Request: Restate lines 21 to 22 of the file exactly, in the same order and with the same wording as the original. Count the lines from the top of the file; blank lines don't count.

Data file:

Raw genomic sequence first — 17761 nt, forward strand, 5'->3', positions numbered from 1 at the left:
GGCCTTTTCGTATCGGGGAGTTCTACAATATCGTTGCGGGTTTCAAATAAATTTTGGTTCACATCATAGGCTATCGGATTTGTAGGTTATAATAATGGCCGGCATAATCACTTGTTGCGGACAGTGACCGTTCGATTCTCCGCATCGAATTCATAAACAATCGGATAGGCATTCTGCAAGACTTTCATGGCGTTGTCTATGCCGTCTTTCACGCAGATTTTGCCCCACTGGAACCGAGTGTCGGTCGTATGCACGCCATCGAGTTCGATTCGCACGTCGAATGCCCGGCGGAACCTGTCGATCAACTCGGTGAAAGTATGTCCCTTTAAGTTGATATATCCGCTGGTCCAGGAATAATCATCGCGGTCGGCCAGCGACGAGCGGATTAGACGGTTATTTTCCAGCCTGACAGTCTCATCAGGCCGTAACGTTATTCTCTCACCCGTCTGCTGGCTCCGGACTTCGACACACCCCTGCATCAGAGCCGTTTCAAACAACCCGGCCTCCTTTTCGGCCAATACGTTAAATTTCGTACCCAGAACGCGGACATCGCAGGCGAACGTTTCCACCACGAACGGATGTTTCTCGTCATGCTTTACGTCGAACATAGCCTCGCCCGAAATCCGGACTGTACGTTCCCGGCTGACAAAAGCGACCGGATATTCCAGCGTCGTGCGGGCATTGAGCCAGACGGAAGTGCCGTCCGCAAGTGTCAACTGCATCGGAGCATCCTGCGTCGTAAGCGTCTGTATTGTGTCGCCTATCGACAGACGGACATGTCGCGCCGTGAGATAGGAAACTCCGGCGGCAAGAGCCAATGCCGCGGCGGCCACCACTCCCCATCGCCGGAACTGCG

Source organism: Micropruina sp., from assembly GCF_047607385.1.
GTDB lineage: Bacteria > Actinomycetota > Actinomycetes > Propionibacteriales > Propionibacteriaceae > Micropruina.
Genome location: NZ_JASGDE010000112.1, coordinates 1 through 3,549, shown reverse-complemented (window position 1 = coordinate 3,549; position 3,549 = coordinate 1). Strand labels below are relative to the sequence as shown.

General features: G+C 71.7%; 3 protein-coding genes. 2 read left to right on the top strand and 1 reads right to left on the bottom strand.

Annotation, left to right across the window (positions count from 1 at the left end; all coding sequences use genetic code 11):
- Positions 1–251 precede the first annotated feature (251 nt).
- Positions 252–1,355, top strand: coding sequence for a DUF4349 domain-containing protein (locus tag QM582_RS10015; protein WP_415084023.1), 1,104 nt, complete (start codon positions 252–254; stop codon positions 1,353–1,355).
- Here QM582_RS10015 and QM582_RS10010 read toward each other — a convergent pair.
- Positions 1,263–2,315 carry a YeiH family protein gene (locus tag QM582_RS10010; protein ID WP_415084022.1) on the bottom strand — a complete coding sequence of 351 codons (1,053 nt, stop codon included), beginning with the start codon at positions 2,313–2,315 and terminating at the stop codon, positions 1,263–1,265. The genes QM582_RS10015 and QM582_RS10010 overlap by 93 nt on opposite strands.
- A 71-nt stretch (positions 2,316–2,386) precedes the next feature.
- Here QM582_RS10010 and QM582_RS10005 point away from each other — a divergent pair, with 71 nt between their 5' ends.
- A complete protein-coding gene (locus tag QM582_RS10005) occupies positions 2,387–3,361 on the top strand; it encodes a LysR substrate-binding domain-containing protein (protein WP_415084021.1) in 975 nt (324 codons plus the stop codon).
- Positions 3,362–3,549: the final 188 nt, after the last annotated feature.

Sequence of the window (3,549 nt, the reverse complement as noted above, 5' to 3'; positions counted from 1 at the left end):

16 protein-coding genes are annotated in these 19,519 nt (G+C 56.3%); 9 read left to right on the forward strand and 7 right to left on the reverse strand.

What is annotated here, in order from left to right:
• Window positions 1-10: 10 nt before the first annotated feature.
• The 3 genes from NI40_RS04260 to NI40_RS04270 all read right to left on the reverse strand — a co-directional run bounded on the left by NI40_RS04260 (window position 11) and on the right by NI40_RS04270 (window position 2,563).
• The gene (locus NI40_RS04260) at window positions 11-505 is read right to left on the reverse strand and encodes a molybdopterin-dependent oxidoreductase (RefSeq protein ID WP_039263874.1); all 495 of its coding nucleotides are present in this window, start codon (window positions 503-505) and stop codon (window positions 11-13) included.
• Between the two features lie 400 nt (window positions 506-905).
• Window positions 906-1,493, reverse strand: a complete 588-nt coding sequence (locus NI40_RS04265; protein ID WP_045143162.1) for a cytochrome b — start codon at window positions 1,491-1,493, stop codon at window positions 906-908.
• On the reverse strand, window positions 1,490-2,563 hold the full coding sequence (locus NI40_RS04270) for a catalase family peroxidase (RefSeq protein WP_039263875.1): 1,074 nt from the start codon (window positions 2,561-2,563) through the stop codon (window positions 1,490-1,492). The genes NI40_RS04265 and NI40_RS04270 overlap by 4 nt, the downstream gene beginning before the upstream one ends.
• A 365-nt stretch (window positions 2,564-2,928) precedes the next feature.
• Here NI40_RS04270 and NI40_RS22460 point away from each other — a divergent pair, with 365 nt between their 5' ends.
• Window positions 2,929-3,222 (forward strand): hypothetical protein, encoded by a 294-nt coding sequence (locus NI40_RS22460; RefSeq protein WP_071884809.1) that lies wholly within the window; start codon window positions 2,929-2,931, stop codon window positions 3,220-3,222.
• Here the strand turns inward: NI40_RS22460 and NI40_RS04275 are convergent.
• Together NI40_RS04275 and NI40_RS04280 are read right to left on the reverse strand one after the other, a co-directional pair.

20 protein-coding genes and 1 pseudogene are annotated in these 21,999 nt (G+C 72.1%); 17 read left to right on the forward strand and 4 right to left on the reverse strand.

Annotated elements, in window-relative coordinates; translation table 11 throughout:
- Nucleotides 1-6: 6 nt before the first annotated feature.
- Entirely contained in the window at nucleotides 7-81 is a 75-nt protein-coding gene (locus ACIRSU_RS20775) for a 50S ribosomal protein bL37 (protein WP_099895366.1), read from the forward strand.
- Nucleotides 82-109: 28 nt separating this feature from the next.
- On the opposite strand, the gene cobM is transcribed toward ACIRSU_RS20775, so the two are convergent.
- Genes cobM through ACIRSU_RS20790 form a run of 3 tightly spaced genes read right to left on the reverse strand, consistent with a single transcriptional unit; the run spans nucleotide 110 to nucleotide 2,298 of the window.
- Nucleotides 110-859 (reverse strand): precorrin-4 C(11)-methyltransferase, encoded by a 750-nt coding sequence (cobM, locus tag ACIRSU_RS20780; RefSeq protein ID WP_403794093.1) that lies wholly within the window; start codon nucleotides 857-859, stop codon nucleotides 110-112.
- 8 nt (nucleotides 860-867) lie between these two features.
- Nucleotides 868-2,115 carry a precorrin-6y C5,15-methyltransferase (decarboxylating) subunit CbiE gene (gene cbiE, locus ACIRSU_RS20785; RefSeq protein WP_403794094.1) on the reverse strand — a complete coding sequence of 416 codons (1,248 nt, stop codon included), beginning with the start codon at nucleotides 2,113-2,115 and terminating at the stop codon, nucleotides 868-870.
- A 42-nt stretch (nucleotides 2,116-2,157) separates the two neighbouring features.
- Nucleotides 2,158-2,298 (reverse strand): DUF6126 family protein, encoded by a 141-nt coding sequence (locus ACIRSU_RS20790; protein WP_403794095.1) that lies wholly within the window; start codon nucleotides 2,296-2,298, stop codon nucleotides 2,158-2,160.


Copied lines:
• The gene (locus NI40_RS04260) at window positions 11-505 is read right to left on the reverse strand and encodes a molybdopterin-dependent oxidoreductase (RefSeq protein ID WP_039263874.1); all 495 of its coding nucleotides are present in this window, start codon (window positions 503-505) and stop codon (window positions 11-13) included.
• Between the two features lie 400 nt (window positions 506-905).